When you don’t know where you’ll be at the end of the day, nor where you’ll sleep, or even where you might be able to go to the bathroom, you’re forced to take things one day at time. Or, in our case, if you’ll forgive the pun, one step at a time. But here’s something to consider: this approach isn’t just a coping mechanism. It’s energizing. To have no ability, or desire for that matter, to plan out the ridiculous minutiae of our futures is liberating. It forces us to take in and recognize the very moment and place we are in. Sometimes we can better appreciate the good things. Sometimes we’ll be more keenly aware of the hard times. But always we’ll be more cognizant of the moment instead of wasting time trying to control a future we can’t predict.
OUR HAPPINESS IS CONTINGENT ON VERY FEW THINGS AND STUFF. I think I’ll expand on this at a later date, but it belongs here too, so I’ll touch on it briefly.
We’ve all been had. There’s an abundance of talented, persuasive, and sometimes conniving marketing professionals that have one mission in life: convincing us to buy their crap. We don’t need most of it. It doesn’t make our lives easier. It certainly doesn’t make us happier. Sometimes, we’re not even sure what it is. Tara and I spent two months living off of what we could push in two modified baby strollers. We spent a few more months living out of our car. We’ve never been happier even though we’ve never had so little. Coming home and being surrounded by all of our stuff and things proved stressful and was an affront on our senses. It stands to reason then, that when it comes to material goods and happiness there is an inverse relationship. Less is more.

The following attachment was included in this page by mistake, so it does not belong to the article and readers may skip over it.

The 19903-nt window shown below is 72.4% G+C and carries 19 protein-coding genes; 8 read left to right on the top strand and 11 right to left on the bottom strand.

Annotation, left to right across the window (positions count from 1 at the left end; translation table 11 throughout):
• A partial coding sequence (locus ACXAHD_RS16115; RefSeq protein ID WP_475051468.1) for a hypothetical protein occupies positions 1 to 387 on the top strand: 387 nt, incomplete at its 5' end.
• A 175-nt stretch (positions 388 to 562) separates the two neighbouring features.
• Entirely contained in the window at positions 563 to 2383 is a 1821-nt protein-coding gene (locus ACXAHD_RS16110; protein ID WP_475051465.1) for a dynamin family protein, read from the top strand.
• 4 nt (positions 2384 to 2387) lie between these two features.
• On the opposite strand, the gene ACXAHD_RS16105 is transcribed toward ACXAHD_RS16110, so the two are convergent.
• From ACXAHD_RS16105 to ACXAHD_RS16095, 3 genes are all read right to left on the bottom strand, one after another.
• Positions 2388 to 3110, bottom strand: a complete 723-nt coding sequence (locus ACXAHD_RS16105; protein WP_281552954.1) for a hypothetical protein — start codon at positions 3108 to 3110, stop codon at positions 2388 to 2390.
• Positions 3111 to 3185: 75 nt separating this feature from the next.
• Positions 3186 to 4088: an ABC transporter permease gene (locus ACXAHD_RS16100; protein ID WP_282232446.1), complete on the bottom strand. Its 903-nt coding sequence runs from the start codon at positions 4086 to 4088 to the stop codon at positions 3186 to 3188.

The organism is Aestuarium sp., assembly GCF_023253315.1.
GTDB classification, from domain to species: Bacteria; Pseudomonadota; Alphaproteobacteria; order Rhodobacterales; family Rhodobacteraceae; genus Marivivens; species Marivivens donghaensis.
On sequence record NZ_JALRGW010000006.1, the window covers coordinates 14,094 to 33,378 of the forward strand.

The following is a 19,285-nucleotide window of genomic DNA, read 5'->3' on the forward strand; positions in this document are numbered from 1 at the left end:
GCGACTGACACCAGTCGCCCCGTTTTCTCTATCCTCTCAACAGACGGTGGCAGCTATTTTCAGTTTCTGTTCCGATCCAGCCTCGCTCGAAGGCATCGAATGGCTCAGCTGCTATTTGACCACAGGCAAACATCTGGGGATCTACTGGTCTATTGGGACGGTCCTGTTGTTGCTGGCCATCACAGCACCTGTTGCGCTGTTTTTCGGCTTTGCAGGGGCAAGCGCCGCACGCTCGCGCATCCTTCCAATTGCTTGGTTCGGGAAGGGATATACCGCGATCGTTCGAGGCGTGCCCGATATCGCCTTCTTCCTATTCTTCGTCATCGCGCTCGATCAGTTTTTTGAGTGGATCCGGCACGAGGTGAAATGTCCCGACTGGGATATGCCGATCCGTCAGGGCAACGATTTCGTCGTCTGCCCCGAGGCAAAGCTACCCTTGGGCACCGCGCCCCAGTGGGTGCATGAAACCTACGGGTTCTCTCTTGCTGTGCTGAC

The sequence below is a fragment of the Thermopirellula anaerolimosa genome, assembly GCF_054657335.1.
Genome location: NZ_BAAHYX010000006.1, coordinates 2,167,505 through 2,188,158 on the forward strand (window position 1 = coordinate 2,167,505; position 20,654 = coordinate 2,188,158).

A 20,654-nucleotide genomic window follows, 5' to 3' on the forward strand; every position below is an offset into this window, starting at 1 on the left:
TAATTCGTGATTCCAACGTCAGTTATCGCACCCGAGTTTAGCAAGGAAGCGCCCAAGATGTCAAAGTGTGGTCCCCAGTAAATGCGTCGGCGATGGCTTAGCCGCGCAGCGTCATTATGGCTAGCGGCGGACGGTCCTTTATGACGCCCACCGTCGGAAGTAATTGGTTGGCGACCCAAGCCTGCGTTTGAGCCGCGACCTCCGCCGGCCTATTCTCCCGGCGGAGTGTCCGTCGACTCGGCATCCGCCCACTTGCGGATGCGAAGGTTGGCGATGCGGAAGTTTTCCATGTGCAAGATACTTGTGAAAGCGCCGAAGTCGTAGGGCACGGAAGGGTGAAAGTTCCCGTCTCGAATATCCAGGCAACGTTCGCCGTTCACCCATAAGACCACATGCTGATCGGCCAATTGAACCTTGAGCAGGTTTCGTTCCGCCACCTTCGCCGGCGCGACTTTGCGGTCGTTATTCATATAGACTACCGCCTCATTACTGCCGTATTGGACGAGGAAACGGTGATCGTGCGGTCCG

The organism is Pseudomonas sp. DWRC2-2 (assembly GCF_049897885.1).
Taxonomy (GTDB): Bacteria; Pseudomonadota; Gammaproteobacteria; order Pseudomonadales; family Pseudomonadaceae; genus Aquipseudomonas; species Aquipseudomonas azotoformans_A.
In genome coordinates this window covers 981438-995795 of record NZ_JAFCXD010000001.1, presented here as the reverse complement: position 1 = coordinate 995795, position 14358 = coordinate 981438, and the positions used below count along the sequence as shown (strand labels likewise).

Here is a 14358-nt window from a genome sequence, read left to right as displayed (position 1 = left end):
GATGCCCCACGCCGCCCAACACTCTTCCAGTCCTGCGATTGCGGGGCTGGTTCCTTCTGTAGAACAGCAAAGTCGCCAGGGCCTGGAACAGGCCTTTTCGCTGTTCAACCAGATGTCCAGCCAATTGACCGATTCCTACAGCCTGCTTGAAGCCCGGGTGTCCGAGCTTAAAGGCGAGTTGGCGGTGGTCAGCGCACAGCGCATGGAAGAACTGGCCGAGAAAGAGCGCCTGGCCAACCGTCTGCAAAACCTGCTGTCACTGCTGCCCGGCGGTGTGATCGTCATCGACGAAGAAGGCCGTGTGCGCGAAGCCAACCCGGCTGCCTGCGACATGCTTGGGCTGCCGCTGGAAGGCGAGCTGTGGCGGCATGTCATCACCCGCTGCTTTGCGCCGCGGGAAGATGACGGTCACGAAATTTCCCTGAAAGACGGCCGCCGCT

BEARS WILL KILL YOU. BEARS ARE JUST OVERSIZED RACOONS. Depending on where you’re from, people have different perceptions of black bears. If you’re from the Eastern or Western parts of the United States, where black bears are common, they are basically considered a mostly harmless nuisance. One person actually referred to them as “big raccoons.” If you’re from the Midwest, where the only bears are in zoos, they are blood-thirsty killers that have one mission: find and eat all people. After our travels we’ve come to the conclusion that black bears are basically like oversized raccoons that could kill you, but really don’t want to. Now, about grizzly bears, they will kill you.
RISKS ARE WORTH TAKING, EVEN WHEN YOU FAIL. Our lives are filled with stories of triumph. There are countless books, articles, news reports, and social media posts detailing the accomplishments of people willing to take a chance or push their limits and achieving unparalleled success. I love these stories. They are inspiring. They matter.
Our story is a little different. We didn’t succeed in what we set out to do, at least not yet. But we sure had a great time trying and neither one of us regrets for a moment taking that chance. So we didn’t make it across the country and that sucks. But, we met new friends and got to hug old ones. Our perceptions changed, and we saw incredible things, hilarious things, and disturbing things. We tested ourselves mentally (and passed that test) and physically (oops). We even were mentioned on the radio in Los Angeles 1 (how cool is that?). None of these things would have happened if we hadn’t tried.
CHOCOLATE MILK MAKES EVERYTHING BETTER. No explanation needed.
- I like to envision a Hollywood star driving down the 405 listening to the radio and for one fleeting moment thinking I was the cool and famous one.